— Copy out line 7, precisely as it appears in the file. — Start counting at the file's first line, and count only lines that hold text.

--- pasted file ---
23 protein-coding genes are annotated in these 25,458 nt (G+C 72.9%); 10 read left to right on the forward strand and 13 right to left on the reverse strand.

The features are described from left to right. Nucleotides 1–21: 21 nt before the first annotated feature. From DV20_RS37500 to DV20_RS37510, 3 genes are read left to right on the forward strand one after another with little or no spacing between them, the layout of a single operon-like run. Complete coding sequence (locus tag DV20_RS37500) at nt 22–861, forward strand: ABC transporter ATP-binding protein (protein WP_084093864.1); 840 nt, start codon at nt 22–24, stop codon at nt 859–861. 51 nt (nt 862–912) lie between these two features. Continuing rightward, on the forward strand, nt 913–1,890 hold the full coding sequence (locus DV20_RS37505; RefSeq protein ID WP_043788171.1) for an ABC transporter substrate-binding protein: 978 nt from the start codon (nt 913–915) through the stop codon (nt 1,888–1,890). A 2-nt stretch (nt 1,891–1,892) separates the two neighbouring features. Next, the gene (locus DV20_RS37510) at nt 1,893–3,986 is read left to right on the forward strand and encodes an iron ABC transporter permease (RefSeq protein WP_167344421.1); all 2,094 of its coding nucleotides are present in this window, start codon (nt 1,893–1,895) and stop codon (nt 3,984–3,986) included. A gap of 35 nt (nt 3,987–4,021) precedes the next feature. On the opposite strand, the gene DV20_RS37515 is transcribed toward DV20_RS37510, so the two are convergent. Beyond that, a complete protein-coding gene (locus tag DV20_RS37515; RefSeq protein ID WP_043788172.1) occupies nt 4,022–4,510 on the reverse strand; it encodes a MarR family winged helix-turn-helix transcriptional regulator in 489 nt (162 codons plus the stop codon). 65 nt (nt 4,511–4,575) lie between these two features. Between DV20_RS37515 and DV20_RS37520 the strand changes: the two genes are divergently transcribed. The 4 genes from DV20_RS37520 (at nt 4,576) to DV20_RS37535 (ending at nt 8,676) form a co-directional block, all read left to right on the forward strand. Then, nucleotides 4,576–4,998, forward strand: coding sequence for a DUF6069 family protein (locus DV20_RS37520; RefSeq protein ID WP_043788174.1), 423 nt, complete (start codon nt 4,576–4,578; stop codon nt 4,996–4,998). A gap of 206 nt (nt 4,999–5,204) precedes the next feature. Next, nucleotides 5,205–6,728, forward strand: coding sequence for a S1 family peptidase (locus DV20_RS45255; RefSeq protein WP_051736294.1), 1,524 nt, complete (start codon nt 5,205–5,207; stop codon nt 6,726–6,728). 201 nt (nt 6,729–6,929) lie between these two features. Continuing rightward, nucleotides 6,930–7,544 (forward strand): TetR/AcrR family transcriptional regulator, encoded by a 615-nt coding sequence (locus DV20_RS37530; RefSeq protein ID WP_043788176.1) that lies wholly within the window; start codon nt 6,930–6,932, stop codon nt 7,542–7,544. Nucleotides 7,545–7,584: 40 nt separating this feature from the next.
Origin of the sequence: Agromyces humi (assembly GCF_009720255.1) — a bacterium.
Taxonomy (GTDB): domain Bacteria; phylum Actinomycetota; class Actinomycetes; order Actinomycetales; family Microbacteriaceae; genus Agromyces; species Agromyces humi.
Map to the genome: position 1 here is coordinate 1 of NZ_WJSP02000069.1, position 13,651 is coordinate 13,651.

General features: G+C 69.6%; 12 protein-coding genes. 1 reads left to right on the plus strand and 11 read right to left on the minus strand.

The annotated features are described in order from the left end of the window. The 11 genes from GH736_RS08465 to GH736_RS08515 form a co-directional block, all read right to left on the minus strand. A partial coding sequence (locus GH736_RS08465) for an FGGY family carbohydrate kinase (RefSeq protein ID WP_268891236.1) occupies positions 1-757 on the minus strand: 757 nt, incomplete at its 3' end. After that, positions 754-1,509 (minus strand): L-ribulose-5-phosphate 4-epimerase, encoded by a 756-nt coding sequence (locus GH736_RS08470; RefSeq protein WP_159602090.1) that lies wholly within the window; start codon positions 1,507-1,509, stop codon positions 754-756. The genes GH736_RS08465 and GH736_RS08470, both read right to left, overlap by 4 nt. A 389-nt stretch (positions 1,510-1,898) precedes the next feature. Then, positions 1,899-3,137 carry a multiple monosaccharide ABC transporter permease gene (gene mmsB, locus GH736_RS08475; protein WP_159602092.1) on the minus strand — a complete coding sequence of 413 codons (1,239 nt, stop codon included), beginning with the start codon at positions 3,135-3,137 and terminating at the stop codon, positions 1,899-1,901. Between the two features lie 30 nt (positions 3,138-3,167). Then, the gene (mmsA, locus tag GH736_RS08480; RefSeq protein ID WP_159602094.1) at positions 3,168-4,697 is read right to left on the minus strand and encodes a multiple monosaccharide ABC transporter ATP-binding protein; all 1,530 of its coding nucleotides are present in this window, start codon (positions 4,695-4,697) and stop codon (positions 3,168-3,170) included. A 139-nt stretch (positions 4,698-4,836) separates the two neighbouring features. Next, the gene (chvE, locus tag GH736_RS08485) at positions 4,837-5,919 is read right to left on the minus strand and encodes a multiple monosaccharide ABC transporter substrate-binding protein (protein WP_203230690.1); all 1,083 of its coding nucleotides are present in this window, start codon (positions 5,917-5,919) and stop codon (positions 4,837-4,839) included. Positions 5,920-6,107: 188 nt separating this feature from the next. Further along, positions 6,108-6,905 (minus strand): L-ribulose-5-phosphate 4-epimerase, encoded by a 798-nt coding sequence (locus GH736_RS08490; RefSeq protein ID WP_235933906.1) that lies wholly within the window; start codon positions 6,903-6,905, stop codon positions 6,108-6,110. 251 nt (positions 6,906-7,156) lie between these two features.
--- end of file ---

The annotated features are described in order from the left end of the window. The 11 genes from GH736_RS08465 to GH736_RS08515 form a co-directional block, all read right to left on the minus strand. A partial coding sequence (locus GH736_RS08465) for an FGGY family carbohydrate kinase (RefSeq protein ID WP_268891236.1) occupies positions 1-757 on the minus strand: 757 nt, incomplete at its 3' end. After that, positions 754-1,509 (minus strand): L-ribulose-5-phosphate 4-epimerase, encoded by a 756-nt coding sequence (locus GH736_RS08470; RefSeq protein WP_159602090.1) that lies wholly within the window; start codon positions 1,507-1,509, stop codon positions 754-756. The genes GH736_RS08465 and GH736_RS08470, both read right to left, overlap by 4 nt. A 389-nt stretch (positions 1,510-1,898) precedes the next feature. Then, positions 1,899-3,137 carry a multiple monosaccharide ABC transporter permease gene (gene mmsB, locus GH736_RS08475; protein WP_159602092.1) on the minus strand — a complete coding sequence of 413 codons (1,239 nt, stop codon included), beginning with the start codon at positions 3,135-3,137 and terminating at the stop codon, positions 1,899-1,901. Between the two features lie 30 nt (positions 3,138-3,167). Then, the gene (mmsA, locus tag GH736_RS08480; RefSeq protein ID WP_159602094.1) at positions 3,168-4,697 is read right to left on the minus strand and encodes a multiple monosaccharide ABC transporter ATP-binding protein; all 1,530 of its coding nucleotides are present in this window, start codon (positions 4,695-4,697) and stop codon (positions 3,168-3,170) included. A 139-nt stretch (positions 4,698-4,836) separates the two neighbouring features. Next, the gene (chvE, locus tag GH736_RS08485) at positions 4,837-5,919 is read right to left on the minus strand and encodes a multiple monosaccharide ABC transporter substrate-binding protein (protein WP_203230690.1); all 1,083 of its coding nucleotides are present in this window, start codon (positions 5,917-5,919) and stop codon (positions 4,837-4,839) included. Positions 5,920-6,107: 188 nt separating this feature from the next. Further along, positions 6,108-6,905 (minus strand): L-ribulose-5-phosphate 4-epimerase, encoded by a 798-nt coding sequence (locus GH736_RS08490; RefSeq protein ID WP_235933906.1) that lies wholly within the window; start codon positions 6,903-6,905, stop codon positions 6,108-6,110. 251 nt (positions 6,906-7,156) lie between these two features.